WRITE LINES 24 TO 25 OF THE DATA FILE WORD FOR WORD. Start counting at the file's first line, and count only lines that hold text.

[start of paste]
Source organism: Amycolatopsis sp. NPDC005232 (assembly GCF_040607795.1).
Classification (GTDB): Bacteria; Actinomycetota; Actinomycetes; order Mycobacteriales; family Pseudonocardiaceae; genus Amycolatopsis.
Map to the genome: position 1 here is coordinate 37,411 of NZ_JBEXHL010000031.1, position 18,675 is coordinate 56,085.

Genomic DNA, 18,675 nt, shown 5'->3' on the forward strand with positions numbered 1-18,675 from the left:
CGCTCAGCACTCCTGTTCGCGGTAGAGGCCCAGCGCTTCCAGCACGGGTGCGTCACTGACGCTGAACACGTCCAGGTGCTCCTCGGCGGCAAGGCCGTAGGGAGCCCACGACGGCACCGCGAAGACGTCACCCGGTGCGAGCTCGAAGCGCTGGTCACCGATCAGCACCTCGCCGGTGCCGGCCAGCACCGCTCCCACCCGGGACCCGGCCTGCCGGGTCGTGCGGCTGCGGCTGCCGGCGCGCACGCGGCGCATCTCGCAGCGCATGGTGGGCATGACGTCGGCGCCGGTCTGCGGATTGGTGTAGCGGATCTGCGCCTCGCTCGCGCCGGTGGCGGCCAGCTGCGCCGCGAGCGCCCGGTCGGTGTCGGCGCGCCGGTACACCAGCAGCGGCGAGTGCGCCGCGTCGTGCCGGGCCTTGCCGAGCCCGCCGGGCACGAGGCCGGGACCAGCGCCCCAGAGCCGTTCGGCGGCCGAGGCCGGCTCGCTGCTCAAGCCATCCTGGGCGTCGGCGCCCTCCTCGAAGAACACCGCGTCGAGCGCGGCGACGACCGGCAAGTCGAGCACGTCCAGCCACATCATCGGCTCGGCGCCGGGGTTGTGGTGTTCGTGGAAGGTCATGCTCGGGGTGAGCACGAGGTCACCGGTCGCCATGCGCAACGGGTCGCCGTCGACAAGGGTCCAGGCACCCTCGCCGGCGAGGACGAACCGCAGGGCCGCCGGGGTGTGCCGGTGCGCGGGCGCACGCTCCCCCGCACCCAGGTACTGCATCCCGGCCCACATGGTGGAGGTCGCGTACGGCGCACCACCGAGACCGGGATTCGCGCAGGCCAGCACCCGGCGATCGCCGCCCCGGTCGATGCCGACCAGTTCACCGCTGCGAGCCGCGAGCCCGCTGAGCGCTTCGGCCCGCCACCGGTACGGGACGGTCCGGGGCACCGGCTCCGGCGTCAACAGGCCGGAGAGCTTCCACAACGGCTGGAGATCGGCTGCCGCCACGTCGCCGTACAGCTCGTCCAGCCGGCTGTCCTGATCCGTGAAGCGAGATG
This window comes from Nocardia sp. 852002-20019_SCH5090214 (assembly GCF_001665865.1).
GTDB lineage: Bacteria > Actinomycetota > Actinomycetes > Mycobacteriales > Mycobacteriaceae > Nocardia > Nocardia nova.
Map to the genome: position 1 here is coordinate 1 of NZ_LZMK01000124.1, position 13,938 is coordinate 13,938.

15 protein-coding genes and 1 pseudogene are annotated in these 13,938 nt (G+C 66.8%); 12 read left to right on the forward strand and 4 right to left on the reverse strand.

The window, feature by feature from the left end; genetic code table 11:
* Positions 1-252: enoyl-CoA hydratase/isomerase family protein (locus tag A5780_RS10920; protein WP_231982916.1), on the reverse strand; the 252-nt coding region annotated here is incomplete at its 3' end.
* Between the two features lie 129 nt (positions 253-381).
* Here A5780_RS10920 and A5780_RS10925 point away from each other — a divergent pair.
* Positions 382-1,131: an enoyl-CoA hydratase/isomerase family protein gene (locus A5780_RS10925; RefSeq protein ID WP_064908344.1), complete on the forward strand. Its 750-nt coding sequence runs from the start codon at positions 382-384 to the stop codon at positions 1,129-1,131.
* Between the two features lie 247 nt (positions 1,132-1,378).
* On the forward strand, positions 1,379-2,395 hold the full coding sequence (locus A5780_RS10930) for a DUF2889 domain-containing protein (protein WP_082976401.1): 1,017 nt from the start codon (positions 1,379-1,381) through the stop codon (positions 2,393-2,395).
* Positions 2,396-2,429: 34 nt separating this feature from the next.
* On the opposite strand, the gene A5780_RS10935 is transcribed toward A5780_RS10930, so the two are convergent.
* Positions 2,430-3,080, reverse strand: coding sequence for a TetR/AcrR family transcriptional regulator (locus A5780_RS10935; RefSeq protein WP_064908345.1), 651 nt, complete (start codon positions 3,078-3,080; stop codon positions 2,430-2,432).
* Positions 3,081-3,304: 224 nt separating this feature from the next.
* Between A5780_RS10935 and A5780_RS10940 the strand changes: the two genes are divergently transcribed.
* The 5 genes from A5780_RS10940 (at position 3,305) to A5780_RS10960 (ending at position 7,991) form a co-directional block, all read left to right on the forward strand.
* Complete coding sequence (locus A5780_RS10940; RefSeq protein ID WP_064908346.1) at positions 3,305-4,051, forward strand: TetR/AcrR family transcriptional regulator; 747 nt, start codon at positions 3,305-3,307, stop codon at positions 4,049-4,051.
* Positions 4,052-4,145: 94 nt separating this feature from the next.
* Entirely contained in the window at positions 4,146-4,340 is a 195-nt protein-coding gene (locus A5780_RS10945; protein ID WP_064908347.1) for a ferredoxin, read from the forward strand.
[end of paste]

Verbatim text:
* Positions 4,052-4,145: 94 nt separating this feature from the next.
* Entirely contained in the window at positions 4,146-4,340 is a 195-nt protein-coding gene (locus A5780_RS10945; protein ID WP_064908347.1) for a ferredoxin, read from the forward strand.